Dr. Kobayashi and his colleagues found that the ratio of the native pulmonary artery annulus size to the aortic annulus size ratio in patients having PS-related reintervention was significantly larger than that of the ones without reintervention. In addition, concomitant aortic arch reconstruction with ASO was associated with a significantly higher rate of PS-related reintervention.
“Regardless of complex coronary anatomy and associated anomalies, early and late survival was satisfactory. However reinterventions were frequently required, especially in pulmonary arteries,” Dr. Kobayashi stated. “Postoperative PS was strongly associated with patients having CoA and a larger native pulmonary valve, suggesting an optimal surgical reconstruction to achieve an appropriate aorto-pulmonary anatomic relationship with arch reconstruction is required at the time of ASO,” he concluded.
Double outlet right ventricle (DORV) can be manifested as diverse and heterogeneous features, and it is essential to thoroughly comprehend the intracardiac anatomy before the determination of a treatment strategy, according to Dong-Hee Kim, MD, and his colleagues at the Asan Medical Center, Seoul, Republic of Korea.
Dr. Kim reported on their study to evaluate the influence of anatomical characteristics on the selection of one of two strategies, anatomical repair (AR) or single ventricular palliation (SVP), and to reveal the effectiveness of a three-dimensionally (3D) printed cardiac model in determining surgical strategy in favor of AR.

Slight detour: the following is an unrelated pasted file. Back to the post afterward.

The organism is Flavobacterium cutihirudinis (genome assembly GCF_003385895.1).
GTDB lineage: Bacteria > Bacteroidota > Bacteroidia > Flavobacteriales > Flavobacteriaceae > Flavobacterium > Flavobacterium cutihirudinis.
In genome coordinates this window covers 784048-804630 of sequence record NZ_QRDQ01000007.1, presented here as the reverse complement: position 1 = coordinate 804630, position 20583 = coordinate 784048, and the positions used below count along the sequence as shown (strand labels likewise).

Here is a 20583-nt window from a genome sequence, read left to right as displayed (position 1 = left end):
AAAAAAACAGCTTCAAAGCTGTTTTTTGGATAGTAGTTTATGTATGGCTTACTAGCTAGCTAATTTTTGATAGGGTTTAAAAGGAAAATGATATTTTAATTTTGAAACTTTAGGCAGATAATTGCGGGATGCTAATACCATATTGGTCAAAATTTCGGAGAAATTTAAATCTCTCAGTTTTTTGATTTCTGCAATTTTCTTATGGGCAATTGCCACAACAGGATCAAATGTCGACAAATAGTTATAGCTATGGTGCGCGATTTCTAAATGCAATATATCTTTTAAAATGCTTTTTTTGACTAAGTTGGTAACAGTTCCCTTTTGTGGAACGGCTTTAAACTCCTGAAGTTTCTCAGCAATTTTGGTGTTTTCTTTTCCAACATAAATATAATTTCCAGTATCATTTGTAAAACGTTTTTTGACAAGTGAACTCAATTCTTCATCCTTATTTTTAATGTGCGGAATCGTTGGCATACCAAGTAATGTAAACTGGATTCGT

Out of 294 consecutive patients with DORV from Jan 2008 to June 2018, 100 patients were identified, out of which 50 deemed suitable for AR and 50 regarded as candidates for SVP. Among the 50 patients with initial AR strategy, AR was completed in 43 patients and 7 patients are awaiting staged repair. Among the 50 patients with initial SVP strategy, 15 patients completed entire staged operations for SVP strategy (Fontan operation in 14 patients and Kawashima operation in 1 patient), 6 patients are awaiting staged palliation, and 14 patients were lost (inter-stage mortality in 12 patients and follow-up loss in 2 patients).
In the remaining 15 patients, there was a strategic crossover toward AR strategy during follow-up (AR completed in 13 patients and awaiting AR in 2 patients). On logistic regression analysis, statistically significant determinants for SVP in the entire cohort were left ventricular (LV) hypoplasia (odds ratio 5.16), mitral valve (MV) straddling (OR 11.94), and no use of 3D-printed model (OR 4.35). Among the 50 patients with initial SVP strategy, statistically significant predictors of strategic crossover toward AR were tricuspid valve interposition in the course of intracardiac baffling (OR 4.66) and utilization of the 3D cardiac printed model (OR 8.99).
“In this study, we found that AR can be facilitated with comprehensive preoperative anatomical assessment using the 3D-printed cardiac model in patients with complex DORV. However, AR remains challenging in patients with LV hypoplasia and MV straddling,” concluded Dr. Kim.